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Medieval dreams going online

Slow business forces local owner to set up shop digitally

Posted: February 11, 2009 12:02 a.m.
Updated: February 11, 2009 4:55 a.m.

Dianna Bayhylle poses in her store, Glastonburys Gifts, before its close in late December. Bayhylle always dreamed of having a gift shop but had to close down when sales did not pick up.

For Dianna Bayhylle, closing the doors on her 1-year-old store, Glastonburys Gifts, marked the ending of a dream that had really just begun.

Bayhylle, of Canyon Country, grew up reading of dragons, wizards and fairies ever since she visited the magical town of Glastonbury, England, in 2005. Since then, she's always wanted a whimsical gift shop of her own, named after the town.

In October of 2007, Bayhylle decided to go for it.

"I borrowed against the house, took out a loan and opened up a shop and hoped for the best," she said. "Not that I was to know we were to have the worst economic year in history - or at least my history."

She opened shop Oct. 20, 2007, on Bouquet Canyon Road, and for the first five months business grew.
"January through March-April it continued to grow a little bit each month," she said. "I (was) on the plus side each month."

Bayhylle enjoyed interacting with customers who were intrigued by fairy or pirate figurines, swords, shields or other medieval, Renaissance or Victorian gifts the store offered. She purchased the gifts from friends and local artisans at fairs.

"We had people come in every day and tell their friends and tell us how much they loved the store," she said.

Flo Shephard, of Saugus, was one of those customers.

"I loved the store because it was fantasy and medieval and had very unique gifts and that would be unique anywhere whether in Santa Clarita or anywhere else," Shephard said.

But in May, sales began to drop off, Bayhylle said.

"You started hearing things in the news about the economy and the gas prices were starting to go up really high," she said. "And then June just was terrible. So I thought, OK, wait and see."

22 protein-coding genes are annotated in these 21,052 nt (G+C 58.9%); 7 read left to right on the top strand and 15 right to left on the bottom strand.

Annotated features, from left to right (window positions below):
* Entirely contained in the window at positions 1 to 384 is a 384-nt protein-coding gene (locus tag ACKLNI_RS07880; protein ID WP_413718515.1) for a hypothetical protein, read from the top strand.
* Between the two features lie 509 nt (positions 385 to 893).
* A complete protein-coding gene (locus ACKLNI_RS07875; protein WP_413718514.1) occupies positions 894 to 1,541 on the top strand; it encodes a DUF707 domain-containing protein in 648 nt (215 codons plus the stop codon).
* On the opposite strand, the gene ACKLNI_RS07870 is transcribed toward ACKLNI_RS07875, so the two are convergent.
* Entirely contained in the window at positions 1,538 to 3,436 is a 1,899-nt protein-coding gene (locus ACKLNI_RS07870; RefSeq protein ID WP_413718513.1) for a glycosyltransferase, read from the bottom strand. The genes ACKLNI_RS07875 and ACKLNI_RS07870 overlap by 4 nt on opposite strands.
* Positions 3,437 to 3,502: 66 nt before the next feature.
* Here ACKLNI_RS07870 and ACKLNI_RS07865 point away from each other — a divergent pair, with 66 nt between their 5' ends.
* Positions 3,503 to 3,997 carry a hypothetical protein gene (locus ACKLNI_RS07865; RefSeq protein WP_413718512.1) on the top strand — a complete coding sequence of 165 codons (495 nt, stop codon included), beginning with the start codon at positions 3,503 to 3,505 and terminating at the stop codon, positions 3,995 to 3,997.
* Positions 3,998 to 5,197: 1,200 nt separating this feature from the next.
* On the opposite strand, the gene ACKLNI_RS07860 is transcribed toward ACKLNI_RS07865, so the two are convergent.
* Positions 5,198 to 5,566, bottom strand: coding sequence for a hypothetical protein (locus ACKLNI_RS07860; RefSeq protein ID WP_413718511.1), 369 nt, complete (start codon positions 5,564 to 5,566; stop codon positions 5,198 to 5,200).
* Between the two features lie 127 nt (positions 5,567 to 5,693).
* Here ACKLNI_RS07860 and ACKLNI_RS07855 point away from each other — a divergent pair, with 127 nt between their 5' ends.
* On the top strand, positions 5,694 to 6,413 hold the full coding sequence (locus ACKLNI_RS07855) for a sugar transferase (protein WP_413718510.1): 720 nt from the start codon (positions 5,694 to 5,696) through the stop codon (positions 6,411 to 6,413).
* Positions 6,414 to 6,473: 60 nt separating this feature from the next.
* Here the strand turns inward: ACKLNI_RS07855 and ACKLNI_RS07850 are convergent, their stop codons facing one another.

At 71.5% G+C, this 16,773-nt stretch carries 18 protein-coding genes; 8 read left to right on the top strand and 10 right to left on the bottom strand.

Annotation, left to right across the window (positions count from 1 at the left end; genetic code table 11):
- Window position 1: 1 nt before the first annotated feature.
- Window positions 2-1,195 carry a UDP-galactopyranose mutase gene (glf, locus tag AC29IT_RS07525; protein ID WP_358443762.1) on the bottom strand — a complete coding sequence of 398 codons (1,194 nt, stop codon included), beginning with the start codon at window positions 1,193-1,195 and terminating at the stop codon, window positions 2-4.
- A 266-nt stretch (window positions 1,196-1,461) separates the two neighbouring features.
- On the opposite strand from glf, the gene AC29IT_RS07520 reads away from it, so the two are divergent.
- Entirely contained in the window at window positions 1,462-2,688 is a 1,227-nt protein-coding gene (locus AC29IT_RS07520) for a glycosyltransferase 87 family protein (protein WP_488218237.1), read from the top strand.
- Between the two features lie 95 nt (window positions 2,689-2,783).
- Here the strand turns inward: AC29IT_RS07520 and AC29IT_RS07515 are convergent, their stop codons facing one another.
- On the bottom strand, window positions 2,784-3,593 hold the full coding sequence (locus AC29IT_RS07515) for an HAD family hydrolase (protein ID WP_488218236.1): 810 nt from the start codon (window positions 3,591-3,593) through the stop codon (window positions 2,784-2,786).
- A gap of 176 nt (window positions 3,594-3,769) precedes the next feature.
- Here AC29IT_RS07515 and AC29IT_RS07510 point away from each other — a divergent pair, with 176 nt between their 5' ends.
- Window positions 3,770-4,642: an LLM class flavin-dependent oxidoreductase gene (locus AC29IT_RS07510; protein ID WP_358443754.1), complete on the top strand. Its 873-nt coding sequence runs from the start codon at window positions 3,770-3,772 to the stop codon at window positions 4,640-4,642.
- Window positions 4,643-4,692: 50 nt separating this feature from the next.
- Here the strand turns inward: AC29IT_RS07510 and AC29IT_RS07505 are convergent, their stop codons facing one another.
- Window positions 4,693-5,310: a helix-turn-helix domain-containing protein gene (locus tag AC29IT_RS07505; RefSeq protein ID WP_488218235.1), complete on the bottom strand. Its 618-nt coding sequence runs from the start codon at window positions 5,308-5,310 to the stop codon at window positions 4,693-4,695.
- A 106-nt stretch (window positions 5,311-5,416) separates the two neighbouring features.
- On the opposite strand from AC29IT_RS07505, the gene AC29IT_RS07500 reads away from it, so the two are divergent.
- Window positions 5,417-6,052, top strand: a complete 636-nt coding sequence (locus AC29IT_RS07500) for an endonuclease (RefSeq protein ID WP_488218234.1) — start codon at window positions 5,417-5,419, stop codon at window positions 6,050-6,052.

There was more waiting and less seeing.

"It got worse, and it got worse and worse," Bayhylle said. "We had everything from $1 rubber duckies to Damascus knives for $500 and everything in between. We had a huge range of prices and there were days when all we sold was a couple of rubber duckies."

People would still drop in, but would leave with little or nothing, she said.

"They were buying less, or they'd come in and just like to look," Bayhylle said. "They'd say, ‘Oh it's just so beautiful, I love it, it's great, this is the most wondrous store in Santa Clarita ... oh, but I can't afford to buy anything.'"

Bayhylle's daughter, Joselyn Ryan, who often worked at the store, also noticed the difference.

"They'd walk by and look in the window, but were too scared to come in," she said.

With the economy worsening, a lease that could not be renegotiated and no hope to justify borrowing against her house again, Bayhylle decided to close shop.

Her voice trembled and eyes watered as she described packing up Dec. 23. 2008.

"It was a small dream that got bigger," she said.

And then it dwindled, leading her to spend most of December in tears, she said.

"The sad thing about them closing was because they weren't Wal-Mart or Target, they didn't have the same thing everyone else has. When you went to get a gift for someone, you knew it wasn't something you could find anywhere else," Shephard said. "As well as the owners being wonderful, friendly and not pushy."

Bayhylle does not know if she can entirely blame the economy but the timing sure makes sense.

Shephard said she just did not think Santa Clarita was ready for "that" kind of shop.

"Because the Santa Clarita community is generally a very corporate community as well as cowboy community and that just ... doesn't mix with the medieval, renaissance feel you get from Glastonburys," she said.

Bayhylle hopes one day, when the economy picks up, she might be able to resurrect her dream store. For now, she's dedicated to building up her Web site and serving the following of customers she created.

Her children try to convince her of the opportunities that lie in an online business, but for Bayhylle, it's not just the same.

"It's not so much the money ... I (wasn't) doing it so I could make a fortune," she said. "I always wanted my own little place where I could display the types of goods and wears I always had an interest in. That's why I always wanted a hands-on gift shop."


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